War of the Rebellion: Serial 119 Page 0432 PRISONERS OF WAR AND STATE, ETC.

Search Civil War Official Records

[Second indorsement.]

Captain ALEXANDER, Castle Thunder:

This money is sent for the relief of the most needy Union prisoners at Castle Thunder. Please send me a receipt for $300, stating upon the face that the amount will be devoted to the use of such.


Agent of Exchange.

Brigadier General S. A. Meredith, U. S. Agent of exchange, inclosed $500 Confederate currency to be distributed among the most needy Federal prisoners. This money was from the hands of W. P. Wood, superintendent Old Capitol, and the package was directed to Brigadier General Neal Dow.


OCTOBER 27, 1863.

Respectfully returned to Brigadier-General Meredith.

Every note is counterfeit. They have been all so stamped and are returned. I have had the portions of the letter that did not relate to the money copied. That copy will be given to General Dow when the goods arrive.


Agent of Exchange.


Richmond, Va., October 27, 1863.

Major-General MAURY, Mobile, Ala.:

GENERAL: The Governor of the State of Alabama has submitted a letter from Colonel Robert A. Smith to him this Department, in which the following sentence occurs:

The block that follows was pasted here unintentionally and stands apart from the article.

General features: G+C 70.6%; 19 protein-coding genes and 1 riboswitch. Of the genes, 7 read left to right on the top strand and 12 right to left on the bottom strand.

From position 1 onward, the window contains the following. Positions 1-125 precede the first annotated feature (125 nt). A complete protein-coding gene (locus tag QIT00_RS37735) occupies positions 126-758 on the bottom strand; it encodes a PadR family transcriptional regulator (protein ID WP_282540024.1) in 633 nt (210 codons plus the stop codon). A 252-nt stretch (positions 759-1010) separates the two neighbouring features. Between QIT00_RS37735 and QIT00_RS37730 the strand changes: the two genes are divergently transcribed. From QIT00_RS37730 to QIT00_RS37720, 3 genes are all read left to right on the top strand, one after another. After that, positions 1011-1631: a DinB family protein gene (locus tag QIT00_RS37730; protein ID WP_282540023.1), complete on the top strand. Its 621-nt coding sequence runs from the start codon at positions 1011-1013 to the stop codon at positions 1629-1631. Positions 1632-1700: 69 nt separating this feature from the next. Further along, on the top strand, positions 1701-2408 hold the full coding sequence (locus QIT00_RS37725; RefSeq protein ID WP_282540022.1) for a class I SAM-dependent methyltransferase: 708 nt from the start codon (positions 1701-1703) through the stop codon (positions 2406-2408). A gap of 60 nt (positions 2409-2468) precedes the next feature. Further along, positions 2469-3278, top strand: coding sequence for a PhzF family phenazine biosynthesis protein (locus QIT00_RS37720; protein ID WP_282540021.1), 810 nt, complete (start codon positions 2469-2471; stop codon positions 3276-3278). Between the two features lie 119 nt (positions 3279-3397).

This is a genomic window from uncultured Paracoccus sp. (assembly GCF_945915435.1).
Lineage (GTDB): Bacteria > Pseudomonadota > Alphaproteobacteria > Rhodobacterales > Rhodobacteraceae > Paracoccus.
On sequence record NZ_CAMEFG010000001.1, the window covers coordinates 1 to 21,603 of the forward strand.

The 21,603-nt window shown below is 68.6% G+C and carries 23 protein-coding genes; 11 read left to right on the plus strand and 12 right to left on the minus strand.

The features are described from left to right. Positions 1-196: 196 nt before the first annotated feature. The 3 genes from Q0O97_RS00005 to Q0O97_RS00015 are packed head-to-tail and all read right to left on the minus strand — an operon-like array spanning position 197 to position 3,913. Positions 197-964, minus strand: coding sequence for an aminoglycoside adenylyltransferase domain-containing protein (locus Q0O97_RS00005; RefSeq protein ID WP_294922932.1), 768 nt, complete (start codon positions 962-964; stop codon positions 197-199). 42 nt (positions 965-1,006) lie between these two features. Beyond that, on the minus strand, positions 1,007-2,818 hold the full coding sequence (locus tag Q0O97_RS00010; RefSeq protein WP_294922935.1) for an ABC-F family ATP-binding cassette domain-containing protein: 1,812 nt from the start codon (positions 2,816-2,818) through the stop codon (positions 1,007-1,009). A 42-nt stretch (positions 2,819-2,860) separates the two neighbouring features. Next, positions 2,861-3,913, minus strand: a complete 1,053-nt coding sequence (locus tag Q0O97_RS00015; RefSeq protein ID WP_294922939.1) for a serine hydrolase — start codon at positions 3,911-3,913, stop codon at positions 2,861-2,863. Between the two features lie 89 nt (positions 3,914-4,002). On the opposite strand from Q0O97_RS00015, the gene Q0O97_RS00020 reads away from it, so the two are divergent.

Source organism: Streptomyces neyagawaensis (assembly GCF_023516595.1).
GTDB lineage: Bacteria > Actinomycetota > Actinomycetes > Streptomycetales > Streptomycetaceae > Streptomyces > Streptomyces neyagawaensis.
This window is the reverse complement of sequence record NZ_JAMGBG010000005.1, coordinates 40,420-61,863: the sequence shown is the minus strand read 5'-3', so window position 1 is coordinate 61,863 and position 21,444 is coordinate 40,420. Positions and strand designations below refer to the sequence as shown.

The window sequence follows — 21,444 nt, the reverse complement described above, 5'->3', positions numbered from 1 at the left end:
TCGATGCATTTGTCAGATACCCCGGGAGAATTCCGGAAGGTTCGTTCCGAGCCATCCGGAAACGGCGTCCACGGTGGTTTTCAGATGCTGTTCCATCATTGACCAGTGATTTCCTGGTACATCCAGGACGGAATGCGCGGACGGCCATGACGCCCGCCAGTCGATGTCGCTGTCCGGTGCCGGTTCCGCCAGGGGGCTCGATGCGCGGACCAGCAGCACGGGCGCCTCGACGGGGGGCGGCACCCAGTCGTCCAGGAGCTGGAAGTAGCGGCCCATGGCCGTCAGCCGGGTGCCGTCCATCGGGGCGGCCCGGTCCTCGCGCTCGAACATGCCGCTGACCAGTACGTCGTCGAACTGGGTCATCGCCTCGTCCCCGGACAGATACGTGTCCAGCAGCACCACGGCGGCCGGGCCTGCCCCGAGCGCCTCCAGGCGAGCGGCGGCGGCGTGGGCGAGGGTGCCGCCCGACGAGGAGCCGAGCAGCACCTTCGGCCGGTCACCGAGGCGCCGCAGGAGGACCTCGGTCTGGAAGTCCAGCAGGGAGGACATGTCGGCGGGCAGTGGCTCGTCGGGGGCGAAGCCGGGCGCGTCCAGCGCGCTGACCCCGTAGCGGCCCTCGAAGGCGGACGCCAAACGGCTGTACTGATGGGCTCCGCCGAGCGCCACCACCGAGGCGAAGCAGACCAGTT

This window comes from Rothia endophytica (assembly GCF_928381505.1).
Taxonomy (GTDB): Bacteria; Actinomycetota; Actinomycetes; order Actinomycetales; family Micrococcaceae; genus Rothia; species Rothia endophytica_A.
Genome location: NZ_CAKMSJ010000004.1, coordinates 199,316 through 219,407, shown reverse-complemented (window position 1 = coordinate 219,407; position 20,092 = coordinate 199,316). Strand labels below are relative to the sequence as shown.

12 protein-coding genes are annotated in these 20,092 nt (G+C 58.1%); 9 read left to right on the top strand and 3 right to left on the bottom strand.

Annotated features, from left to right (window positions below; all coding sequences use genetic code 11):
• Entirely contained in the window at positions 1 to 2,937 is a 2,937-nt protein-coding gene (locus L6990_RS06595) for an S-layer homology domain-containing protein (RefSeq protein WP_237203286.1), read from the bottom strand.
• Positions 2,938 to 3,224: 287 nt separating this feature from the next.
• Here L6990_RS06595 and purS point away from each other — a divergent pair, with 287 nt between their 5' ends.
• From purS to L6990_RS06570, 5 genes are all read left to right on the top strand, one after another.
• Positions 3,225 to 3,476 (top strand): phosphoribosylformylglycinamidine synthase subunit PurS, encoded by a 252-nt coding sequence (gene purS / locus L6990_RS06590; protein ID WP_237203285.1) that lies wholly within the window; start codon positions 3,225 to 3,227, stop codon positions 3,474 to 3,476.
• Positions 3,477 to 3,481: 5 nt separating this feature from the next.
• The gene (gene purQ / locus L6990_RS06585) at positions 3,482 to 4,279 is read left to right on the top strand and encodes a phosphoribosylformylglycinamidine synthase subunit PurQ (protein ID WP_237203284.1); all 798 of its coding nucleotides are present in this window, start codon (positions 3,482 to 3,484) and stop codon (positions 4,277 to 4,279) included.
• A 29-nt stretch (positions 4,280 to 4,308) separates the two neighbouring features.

The provost-marshal of this place does not hesitate to imprison civilians at will for supposed civil offenses; to refuse them counsel; to send them out of the State to prevent their obtaining a writ of habeas corpus.

This officer is under your control and subject to your orders. The Department is not aware of any constitution, law, order, or instruction that authorizes the exercise of any such authority by him, by yourself, or by this Department. This allegation of Colonel Smith is referred to you that a report may be made of all such cases and for such explanations as can be afforded. Colonel Smith should have notice, in order that he may designate the matters that are the subject of complaint.

The Honorable M. J. Saffold was appointed in February last to examine into the cases of prisoners held in Alabama and a portion of Georgia for the commission of offenses of a political character where the offenders did not belong to the Confederate Army. His commission has been continued, and the Department relies upon him to examine and to report upon such cases under his original letter of instructions. The Department has never had any disposition to allow the provost-marshal in Alabama any such power as has been exercised, according to the statement of Colonel Smith, nor is it supposed that such power has been exercised, if at all, with your concurrence or sanction.

Very respectfully, your obedient servant,


Secretary of War.